You can risk it all and see
Doing anything involves a little risk, and the best things offer a lot of risk. This doesn’t always have to be financial, it can be trying something you’ve never done before and trying out some new ideas.
I’m what you might call ‘risk averse’ – I struggle to decide on a new haircut. However, it’s something I’m working on and getting better at. Making calculated risks and investments is essential and needs to be done.
Whilst I don’t advocate lying to the bank about your flotilla of ships, from a marketing point of view, it could be experimenting with video, more elaborate campaigns or investing in advertising and exhibitions.
Be prepared to change your mind
There’s a difference between being risky and foolish, and largely the difference is tracking what works and what doesn’t. If something isn’t working, don’t throw it out completely, but look at why it doesn’t work and think of new ideas.
Be open minded about where those ideas come from and they can come from the most unexpected places (even musicals). For Barnum, it was his daughter’s comment that “he needed more things that are alive” and a couple of random thoughts created the circus that made his fortune.
Haters Gonna Hate
It was PT Barnum that said “There’s no such thing as bad publicity”
The critics hated PT Barnum, and the critics even hated The Greatest Showman (Mark Kermode, we are no longer friends) but it made no difference. It’s not important who doesn’t like your product or service, it only matters who does.
It’s even possible to turn that criticism into a positive, if it helps to define what you are as much as what you are not. It was Barnum’s critic that first described his show as a Circus.
Find Your Tribe
What this means is that essentially you must find your tribe. I prefer Abraham Lincoln’s “You can please some of the people some of the time, all of the people some of the time, some of the people all of the time, but you can never please all of the people all of the time.”
Maybe peanut shells is where it’s at.
Decide on your target audience and stick to it. Forget the rest, concentrate on them.
Don’t Hide Who You Are
I spend most of my time telling people to be their authentic selves in business, so this shouldn’t really be a surprise to anyone. However, the rallying cry of This Is Me, probably sums it up best.
Creating a professional image is one thing, but clients and customers want to see more than that, your values, your principles and everything in between. Vulnerabilities are what makes us human, and people buy from people, so don’t be afraid to be open and honest and let your personality shine through.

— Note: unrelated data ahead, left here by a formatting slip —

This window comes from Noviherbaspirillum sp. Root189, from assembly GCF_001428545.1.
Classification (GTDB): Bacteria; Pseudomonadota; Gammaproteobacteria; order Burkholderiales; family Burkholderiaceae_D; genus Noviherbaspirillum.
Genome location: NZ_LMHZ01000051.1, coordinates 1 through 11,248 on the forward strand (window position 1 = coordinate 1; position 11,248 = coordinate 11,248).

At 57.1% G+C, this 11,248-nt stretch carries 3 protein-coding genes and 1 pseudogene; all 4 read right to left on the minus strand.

Don’t try to be something you’re not
Barnum’s near ruin came because he tried to be something he wasn’t. He was successful in his field, but he felt he needed more, that somehow, he wasn’t enough.
Turning your back on what made you successful in search of something bigger, something worthier, something better, doesn’t always work.
Be careful of trying too hard to attract an audience that doesn’t fit with your brand values, or brand personality, because you feel it will give you something you’re lacking. If you feel you’re not good enough, new clients aren’t going to change that.
“Towers of gold are still too little
These hands could hold the world but it’ll
Never be enough”
Other downsides include pesky opera singers trying to steal you away from your wife, so be careful of those.
Remember why you started
Opera singers aside, like the true Hero’s journey, Barnham finally remembers why he did what he did to begin with. Making a better life for his family, giving his acts a place to belong, enjoying his work and their company. Not only is this what made him happy, it’s what made him successful. And if you can do both, then you’ve got it made.
So, there you have it in a nutshell, everything you need to promote a successful business in one hour, forty minutes.
What movie do you think gives the best business advice? Taxi Driver? The Shawshank Redemption? Let me know.
And if you can’t quite work out how to make your digital marketing Come Alive (can you see what I did there), then take a look at our Digital Strategy Sessions
Today Facebook’s announcement on business pages made headline news. Mark Zuckerberg announced Facebook was changing its newsfeed to make personal connections more prominent and reducing the amount of business posts shown.
Whilst there has been much wailing and gnashing of teeth about this, Social Media Examiner’s, Michael Stelzner has gone full “Corporal Fraser” and claims we are all doomed and there is even talk of an apocalypse. However, plagues of frogs aside, it really shouldn’t come as a surprise to anyone. Organic reach from Facebook pages has plummeted in recent years and for largely good reason.
I took a break from Facebook (well, mostly) over the Christmas period and when I returned I didn’t really feel like I’d missed much. There were too many dull posts, click bait articles and the odd amusing video about otters. In other news, I had a lovely chat with old friends about our mutual love of The Crown and I’m slightly mesmerised by those ads for the face mask that peels off blackheads. That is what Facebook is for.
Facebook is not the Yellow Pages, and its first and foremost role has always been to allow people to connect with each other. Whether families living far away, or old school friends, Facebook was supposed to be a place for people to share their experiences, opinions and the odd bit of banter – not to buy a pizza.